Friday 10 June, 2016 to Sunday 16 July, 2017
A - Z: the alphabet in art - Works from the collection
The Withey Family Gallery
Drawn from our collection, this playful exhibition brings together
a curious combination of works inspired by the alphabet.
Selecting pieces for this exhibition presented me with the opportunity to create fun and unusual combinations of artworks from the collection for our visitors.
Play a classic game of ‘I Spy’, or create your own game using the artworks as a visual language. I invite you to interact with some wonderful pieces in what I hope is an engaging, family-orientated and entertaining exhibition.
After viewing this playful glimpse into the Gallery’s collection, you’ll really know your ABCs!
Rain Dance 2007
9.0 x 4.3 x 2.0cm
Gift of Anonymous donor through the Tweed Regional Gallery Foundation Ltd., 2008
Tweed Regional Gallery collection
Wednesday 17 August, 2016 to Sunday 30 April, 2017
Margaret Olley: from the collection
The Margaret Olley Art Centre
This exhibition features an eclectic array of works by Margaret Olley from the Tweed Regional Gallery collection. A number of works that remained in Olley’s possession for many years were gifted to the Tweed collection from the Margaret Olley Estate following the artist’s bequest of $1million towards the development of the re-creation of her home studio at Tweed Regional Gallery. Many of these works have never been on public display, such as Kewpie doll painted by Olley when she was just 15 years of age.
Explore the stories represented by landscapes, still lifes and interiors completed by Olley across the many decades of her enduring career.
Kewpie doll 1938
oil on linen
30 x 30cm
Gift of the Margaret Olley Estate, 2013
Tweed Regional Gallery collection
Friday 17 February, 2017 to Sunday 21 May, 2017
Tumbulgum and the Countdown to Midnight at the First Supper Between Now and Forever
The Anthony Gallery
This exhibition draws from documentation gathered from If These Halls Could Talk; a multi-arts project managed by Arts Northern Rivers celebrating halls and the role they play in our communities. The Northern Rivers is a region of villages, most with a hall at the centre of its community heart. Some sit proud on hills, some tilted with age, but all are places of stories and keepers of secrets. Seven halls from across the Northern Rivers were selected to have a renowned artist collaborate with their community to create a site-specific work inspired by the unique narrative of their hall.
Opera Queensland was commissioned by Arts Northern Rivers to tell the 102-year-old tale of Tumbulgum Hall. Nestled on the banks of the Tweed River, Tumbulgum Hall has an amazing history. Built in 1914 the hall has many stories contained within its walls. In their show Tumbulgum and the Countdown to Midnight at the First Supper Between Now and Forever, the major performing arts company focused on the halls connection to the river. The hall was transformed by Opera Queensland into an other-worldly place and in collaboration with the community they created a musical journey that led audiences into the next world and onto forever.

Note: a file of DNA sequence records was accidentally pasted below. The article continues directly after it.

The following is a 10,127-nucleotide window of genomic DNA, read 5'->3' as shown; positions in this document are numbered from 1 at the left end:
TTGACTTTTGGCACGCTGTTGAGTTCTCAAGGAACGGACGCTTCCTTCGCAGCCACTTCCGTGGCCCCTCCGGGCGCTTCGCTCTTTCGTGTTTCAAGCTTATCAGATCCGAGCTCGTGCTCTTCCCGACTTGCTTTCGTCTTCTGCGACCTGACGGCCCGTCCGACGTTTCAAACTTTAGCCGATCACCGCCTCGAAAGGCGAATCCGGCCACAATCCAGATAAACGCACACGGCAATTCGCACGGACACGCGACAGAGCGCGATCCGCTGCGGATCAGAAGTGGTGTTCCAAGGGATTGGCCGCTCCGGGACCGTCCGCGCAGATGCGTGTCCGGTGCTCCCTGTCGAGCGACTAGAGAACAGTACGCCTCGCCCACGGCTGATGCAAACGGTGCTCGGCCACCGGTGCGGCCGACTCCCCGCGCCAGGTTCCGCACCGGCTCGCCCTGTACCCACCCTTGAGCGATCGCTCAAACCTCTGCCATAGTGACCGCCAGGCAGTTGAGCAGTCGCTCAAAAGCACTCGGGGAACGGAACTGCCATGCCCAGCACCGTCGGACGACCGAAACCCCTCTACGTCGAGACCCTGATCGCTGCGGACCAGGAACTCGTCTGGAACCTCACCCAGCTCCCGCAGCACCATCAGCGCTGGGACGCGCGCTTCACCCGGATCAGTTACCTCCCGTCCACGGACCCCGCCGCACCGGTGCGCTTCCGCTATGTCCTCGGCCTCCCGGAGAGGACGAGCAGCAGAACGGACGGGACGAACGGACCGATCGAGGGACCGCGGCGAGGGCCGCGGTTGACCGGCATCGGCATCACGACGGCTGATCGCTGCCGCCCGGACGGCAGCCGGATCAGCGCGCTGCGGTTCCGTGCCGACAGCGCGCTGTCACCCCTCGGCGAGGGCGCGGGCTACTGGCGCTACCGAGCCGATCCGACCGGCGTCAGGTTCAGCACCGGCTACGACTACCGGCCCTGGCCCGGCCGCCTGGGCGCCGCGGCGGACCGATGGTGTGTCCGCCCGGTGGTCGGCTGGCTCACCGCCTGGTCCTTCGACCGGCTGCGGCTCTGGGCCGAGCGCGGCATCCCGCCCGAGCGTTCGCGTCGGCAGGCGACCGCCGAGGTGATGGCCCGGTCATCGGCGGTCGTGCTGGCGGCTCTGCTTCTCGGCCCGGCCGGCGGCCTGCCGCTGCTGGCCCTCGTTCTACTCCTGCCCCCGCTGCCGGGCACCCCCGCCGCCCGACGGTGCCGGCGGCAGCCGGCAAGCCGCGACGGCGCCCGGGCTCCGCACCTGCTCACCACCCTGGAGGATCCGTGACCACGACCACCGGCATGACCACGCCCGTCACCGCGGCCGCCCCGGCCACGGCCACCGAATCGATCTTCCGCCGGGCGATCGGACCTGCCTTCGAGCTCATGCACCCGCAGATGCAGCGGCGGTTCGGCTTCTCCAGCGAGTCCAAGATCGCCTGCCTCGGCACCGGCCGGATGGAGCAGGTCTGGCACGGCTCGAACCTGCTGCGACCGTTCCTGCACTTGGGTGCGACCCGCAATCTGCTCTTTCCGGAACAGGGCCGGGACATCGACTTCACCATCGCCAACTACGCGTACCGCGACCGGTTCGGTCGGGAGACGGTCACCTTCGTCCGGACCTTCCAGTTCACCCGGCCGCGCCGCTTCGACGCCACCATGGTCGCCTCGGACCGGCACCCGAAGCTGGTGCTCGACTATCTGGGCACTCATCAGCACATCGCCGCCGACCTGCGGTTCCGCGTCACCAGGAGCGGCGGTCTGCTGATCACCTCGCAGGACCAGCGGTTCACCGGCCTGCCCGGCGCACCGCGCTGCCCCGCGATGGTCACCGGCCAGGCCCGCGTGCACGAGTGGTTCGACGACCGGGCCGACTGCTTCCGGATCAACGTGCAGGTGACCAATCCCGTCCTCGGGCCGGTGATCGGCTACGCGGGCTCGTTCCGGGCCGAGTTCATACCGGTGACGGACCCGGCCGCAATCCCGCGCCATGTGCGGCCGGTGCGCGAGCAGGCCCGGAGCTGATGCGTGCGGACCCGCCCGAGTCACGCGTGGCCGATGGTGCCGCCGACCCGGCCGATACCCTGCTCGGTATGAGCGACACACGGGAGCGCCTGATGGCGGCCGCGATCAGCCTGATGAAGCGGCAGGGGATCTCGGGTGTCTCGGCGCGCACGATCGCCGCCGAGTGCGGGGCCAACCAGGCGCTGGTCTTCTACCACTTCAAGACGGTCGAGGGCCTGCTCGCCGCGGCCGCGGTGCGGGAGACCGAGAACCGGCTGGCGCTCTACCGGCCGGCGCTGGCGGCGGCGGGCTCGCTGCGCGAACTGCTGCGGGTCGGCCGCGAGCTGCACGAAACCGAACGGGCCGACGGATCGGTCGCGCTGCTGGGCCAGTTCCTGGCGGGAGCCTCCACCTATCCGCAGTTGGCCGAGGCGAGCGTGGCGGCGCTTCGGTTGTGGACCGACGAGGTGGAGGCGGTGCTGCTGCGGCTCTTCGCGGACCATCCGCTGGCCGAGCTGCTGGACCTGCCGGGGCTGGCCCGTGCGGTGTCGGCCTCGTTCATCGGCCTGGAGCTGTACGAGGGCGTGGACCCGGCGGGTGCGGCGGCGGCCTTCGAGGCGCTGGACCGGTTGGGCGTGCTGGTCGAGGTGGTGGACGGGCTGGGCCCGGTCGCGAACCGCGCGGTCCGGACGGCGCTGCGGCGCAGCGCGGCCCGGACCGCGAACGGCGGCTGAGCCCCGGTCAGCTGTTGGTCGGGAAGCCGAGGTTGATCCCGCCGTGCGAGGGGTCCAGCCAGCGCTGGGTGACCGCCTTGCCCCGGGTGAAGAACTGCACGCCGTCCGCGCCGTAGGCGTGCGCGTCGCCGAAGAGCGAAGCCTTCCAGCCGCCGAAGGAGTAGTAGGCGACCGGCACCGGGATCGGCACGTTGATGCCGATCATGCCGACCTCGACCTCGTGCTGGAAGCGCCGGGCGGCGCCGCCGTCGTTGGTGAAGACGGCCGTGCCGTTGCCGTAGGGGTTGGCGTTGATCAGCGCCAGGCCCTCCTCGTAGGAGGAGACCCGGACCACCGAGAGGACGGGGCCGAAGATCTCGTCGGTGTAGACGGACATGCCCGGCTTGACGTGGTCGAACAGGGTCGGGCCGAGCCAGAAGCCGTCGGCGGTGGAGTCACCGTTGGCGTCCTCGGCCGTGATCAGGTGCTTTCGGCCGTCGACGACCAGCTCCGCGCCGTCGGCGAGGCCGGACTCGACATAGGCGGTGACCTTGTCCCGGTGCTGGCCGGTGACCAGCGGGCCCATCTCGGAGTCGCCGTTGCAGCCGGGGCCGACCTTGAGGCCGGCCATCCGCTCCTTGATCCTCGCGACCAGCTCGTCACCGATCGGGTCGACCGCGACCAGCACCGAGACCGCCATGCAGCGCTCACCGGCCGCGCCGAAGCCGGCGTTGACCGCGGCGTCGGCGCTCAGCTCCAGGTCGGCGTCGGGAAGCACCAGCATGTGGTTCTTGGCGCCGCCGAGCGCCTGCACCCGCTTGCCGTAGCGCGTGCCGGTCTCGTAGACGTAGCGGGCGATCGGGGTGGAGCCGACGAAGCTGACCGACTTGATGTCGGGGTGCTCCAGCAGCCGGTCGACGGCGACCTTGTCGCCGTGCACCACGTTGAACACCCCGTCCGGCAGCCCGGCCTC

Still from If These Halls Could Talk (detail) 2016
Friday 3 March, 2017 to Sunday 16 April, 2017
Objects of Desire: Contemporary Clay
The Temporary Exhibitions Gallery
This is an exhibition about material transforming from a lump of dirt into a myriad of forms. Clay is an expressive material, from the belly of a bowl to the gestural marks of an abstract sculpture, there is something seductive about clay: it calls out for human touch. The making of an artwork in the studio is a very private performance. Pushing blocks of clay around, altering and moving over the surface of form, the physical rhythm of making is a large part of a ceramic artist’s life. Clay is heavy; being able to manipulate it requires strength and ingenuity to solve technical problems that arise between the material and the human body.
This exhibition highlights 10 Queensland artists working with clay, from the raw woodfired works of Ray Cavill to the delicate porcelain of Anne Mossman. These objects are highlighted and linked by the ephemeral eco installation of artist Tijn Meulendjiks, his airy, gravity defying installation a physical embodiment of the idea of desire. Tijn’s installations and Shannon Garson’s exhibition design draw the viewer into the mysterious, tactile, colourful world of Objects of Desire.
Artists: Mollie Bosworth, Andrew Bryant, Ray Cavill, Janet Fieldhouse, Chizuko Jones, Clairy Laurence, Tijn Meulendijks, Pru Morrison, Anne Mossman, Jenny Mulcahy and Megan Puls.
Mangrove series #1-10 2016
Scarva stoneware clay
group 24 × 38 × 135cm (maximum measurements)
Friday 3 March, 2017 to Sunday 18 June, 2017
The Boyd Gallery
An Ararat Regional Art Gallery and NETS Victoria touring exhibition, curated by Dr Belinda von Mergensen
Slipstitch presents an Australian perspective on the contemporary uptake of embroidery by a new generation of artists.